Researchers use different methods to estimate the deaths caused by each risk factor, but these have important strengths and limitations.

They depend on good underlying death records, epidemiological studies on the causal effects of risk factors, and the prevalence of these risk factors in the population.

Although it may sound simple to attribute a person’s death to a risk factor, this is usually not straightforward. People’s chances of dying are affected by various risk factors over their lifetimes. This also means the same deaths can be prevented in multiple ways.

By estimating the effects of different risk factors and how many deaths they cause, we can identify better ways to save lives.


Edouard Mathieu, Hannah Ritchie, and Max Roser provided valuable feedback on this article.


  1. Some behaviors – such as substance abuse (including alcoholism and chronic smoking) – are usually thought of as risk factors, but they also have ICD death codes. Doctors can list them on the death certificate as the underlying cause of death if they think this is the case.

    Brooks, E. G., & Reed, K. D. (2015). Principles and Pitfalls: A Guide to Death Certification. Clinical Medicine & Research, 13(2), 74–82.

    But doctors may not be certain about how much each risk factor contributed to their death.

  2. Kraemer, H. C., Kazdin, A. E., Offord, D. R., Kessler, R. C., Jensen, P. S., & Kupfer, D. J. (1997). Coming to terms with the terms of risk. Archives of General Psychiatry, 54(4), 337–343. Kindig, D. A. (2007). Understanding Population Health Terminology: Understanding Population Health Terminology. Milbank Quarterly, 85(1), 139–161.

  3. Galarraga, V., & Boffetta, P. (2016). Coffee Drinking and Risk of Lung Cancer—A Meta-Analysis. Cancer Epidemiology, Biomarkers & Prevention, 25(6), 951–957.

  4. Hill, G., Millar, W., & Connelly, J. (2003). “The Great Debate”: Smoking, Lung Cancer, and Cancer Epidemiology. Canadian Bulletin of Medical History, 20(2), 367-386.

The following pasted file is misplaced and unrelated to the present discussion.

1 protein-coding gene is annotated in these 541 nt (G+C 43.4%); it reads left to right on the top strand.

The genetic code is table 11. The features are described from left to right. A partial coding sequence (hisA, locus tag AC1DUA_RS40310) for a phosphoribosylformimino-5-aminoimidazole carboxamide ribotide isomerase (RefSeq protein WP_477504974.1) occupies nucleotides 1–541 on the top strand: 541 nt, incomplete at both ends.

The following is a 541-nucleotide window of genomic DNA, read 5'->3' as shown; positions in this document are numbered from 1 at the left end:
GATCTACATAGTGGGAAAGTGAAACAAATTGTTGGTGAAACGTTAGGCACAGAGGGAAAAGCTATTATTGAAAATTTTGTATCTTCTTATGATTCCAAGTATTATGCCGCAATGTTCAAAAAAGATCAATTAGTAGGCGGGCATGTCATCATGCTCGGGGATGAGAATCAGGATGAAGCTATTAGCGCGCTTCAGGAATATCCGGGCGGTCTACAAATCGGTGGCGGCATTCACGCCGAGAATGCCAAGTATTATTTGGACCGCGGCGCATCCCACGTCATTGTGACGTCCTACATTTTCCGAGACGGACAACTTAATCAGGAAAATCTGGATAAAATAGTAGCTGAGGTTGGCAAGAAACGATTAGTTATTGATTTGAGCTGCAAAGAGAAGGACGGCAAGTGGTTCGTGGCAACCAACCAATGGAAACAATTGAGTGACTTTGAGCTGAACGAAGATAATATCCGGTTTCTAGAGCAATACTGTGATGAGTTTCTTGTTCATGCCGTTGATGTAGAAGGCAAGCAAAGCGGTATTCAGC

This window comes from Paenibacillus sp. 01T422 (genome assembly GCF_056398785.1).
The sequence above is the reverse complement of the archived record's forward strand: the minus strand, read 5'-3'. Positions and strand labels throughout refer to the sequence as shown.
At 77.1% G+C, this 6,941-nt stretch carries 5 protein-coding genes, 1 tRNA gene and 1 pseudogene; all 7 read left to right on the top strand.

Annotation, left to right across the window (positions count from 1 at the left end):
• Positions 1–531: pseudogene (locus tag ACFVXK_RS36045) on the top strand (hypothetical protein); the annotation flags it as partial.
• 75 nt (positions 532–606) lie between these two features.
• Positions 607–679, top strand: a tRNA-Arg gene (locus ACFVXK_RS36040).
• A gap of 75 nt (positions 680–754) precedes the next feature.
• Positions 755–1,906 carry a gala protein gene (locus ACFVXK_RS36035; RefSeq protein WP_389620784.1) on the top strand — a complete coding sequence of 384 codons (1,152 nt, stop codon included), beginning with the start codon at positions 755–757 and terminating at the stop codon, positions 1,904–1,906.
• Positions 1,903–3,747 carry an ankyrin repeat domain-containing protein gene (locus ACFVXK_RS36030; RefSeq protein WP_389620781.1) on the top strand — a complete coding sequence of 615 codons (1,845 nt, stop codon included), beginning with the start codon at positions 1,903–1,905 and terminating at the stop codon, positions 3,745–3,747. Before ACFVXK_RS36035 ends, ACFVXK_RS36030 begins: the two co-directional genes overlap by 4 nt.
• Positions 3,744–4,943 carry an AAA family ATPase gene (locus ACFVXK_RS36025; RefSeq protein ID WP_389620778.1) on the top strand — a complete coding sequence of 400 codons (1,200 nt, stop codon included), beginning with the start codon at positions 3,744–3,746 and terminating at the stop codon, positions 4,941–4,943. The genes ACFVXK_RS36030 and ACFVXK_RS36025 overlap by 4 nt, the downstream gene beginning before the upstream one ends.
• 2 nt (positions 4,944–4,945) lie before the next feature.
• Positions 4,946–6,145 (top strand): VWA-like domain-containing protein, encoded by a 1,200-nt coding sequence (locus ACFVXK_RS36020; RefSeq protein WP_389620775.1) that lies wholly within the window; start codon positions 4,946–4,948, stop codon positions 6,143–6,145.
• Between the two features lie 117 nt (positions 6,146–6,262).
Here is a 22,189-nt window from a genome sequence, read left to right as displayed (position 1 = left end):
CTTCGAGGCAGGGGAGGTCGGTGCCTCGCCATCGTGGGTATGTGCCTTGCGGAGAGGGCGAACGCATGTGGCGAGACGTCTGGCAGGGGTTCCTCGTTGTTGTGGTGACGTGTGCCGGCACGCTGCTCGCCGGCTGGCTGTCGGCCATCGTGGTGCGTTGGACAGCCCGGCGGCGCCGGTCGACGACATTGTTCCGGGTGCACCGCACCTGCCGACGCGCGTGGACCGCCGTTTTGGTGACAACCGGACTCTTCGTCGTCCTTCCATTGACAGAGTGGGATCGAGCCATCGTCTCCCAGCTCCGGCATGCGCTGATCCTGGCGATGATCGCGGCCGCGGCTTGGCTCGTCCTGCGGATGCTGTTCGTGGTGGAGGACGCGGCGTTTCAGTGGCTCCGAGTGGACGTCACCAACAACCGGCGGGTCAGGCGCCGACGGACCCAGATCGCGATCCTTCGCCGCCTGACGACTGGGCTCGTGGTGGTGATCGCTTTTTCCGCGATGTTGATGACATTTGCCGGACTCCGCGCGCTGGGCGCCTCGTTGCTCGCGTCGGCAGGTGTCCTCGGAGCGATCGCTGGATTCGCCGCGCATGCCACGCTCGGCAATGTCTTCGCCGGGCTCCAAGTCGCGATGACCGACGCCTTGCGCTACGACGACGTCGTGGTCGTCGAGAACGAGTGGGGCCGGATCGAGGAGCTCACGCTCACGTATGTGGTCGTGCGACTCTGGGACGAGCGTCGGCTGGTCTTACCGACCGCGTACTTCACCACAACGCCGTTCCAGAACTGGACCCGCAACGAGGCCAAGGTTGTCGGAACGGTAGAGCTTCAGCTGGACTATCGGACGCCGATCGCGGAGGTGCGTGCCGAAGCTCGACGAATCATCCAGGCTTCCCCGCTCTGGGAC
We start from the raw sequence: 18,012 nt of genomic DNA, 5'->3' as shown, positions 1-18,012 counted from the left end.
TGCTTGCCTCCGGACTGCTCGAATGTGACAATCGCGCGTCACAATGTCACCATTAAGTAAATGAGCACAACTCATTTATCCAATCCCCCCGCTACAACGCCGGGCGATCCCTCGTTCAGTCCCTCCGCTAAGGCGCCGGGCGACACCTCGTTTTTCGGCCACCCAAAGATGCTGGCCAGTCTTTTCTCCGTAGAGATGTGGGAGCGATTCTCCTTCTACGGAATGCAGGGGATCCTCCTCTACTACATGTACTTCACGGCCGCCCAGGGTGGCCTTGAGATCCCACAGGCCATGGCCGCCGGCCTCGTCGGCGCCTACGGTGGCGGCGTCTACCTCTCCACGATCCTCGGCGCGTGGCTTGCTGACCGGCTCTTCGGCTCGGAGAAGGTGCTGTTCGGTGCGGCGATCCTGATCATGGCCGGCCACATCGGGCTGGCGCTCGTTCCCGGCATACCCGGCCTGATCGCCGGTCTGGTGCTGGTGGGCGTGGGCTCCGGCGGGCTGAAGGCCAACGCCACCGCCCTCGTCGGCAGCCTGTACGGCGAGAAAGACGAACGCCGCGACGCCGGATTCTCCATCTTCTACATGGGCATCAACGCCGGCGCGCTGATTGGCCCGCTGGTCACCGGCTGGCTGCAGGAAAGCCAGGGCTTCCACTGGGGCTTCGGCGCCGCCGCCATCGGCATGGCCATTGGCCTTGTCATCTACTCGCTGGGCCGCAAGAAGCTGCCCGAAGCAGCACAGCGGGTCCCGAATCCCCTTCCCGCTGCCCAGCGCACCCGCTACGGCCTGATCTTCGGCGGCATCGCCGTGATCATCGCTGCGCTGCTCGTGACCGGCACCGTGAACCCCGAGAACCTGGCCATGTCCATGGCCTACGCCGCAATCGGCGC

5. Cornfield, J., Haenszel, W., Hammond, E. C., Lilienfeld, A. M., Shimkin, M. B., & Wynder, E. L. (1959). Smoking and Lung Cancer: Recent Evidence and a Discussion of Some Questions. JNCI: Journal of the National Cancer Institute.

  6. Behrouzi, B., Bhatt, D. L., Cannon, C. P., Vardeny, O., Lee, D. S., Solomon, S. D., & Udell, J. A. (2022). Association of Influenza Vaccination With Cardiovascular Risk: A Meta-analysis. JAMA Network Open, 5(4), e228873.

  7. Poole, C. (2015). A history of the population attributable fraction and related measures. Annals of Epidemiology, 25(3), 147–154.

  8. Oza, S., Thun, M. J., Henley, S. J., Lopez, A. D., & Ezzati, M. (2011). How many deaths are attributable to smoking in the United States? Comparison of methods for estimating smoking-attributable mortality when smoking prevalence changes. Preventive Medicine, 52(6), 428–433.

  9. Murray, C. J. L., Aravkin, A. Y., Zheng, P., Abbafati, C., Abbas, K. M., Abbasi-Kangevari, M., Abd-Allah, F., Abdelalim, A., Abdollahi, M., Abdollahpour, I., Abegaz, K. H., Abolhassani, H., Aboyans, V., Abreu, L. G., Abrigo, M. R. M., Abualhasan, A., Abu-Raddad, L. J., Abushouk, A. I., Adabi, M., … Lim, S. S. (2020). Global burden of 87 risk factors in 204 countries and territories, 1990–2019: A systematic analysis for the Global Burden of Disease Study 2019. The Lancet, 396(10258), 1223–1249.

    These estimates adjust for the effects that are mediated by other risk factors.

  10. Ballester, J., Quijal-Zamorano, M., Méndez Turrubiates, R. F., Pegenaute, F., Herrmann, F. R., Robine, J. M., Basagaña, X., Tonne, C., Antó, J. M., & Achebak, H. (2023). Heat-related mortality in Europe during the summer of 2022. Nature Medicine, 29(7), 1857–1866.

  11. Another problem is that it can be difficult to decide the start and end date of the risk factor. Depending on how many days are counted as part of the heatwave, the number of excess deaths attributed to it can vary.

    A final limitation of excess deaths is that it’s hard to estimate the baseline number of deaths that would have occurred during that time, without the risk factor, because of other long-term trends.

    For example, the number of annual deaths can change over time due to an aging population and general improvements in health and living standards.

    Without accounting for this long-term decline, which affects the baseline expected number of deaths, researchers may underestimate the number of deaths caused by a risk factor.

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    author = {Saloni Dattani},
    title = {How do researchers estimate the death toll caused by each risk factor, whether it’s smoking, obesity, or air pollution?},
    journal = {Our World in Data},
    year = {2023},
    note = {}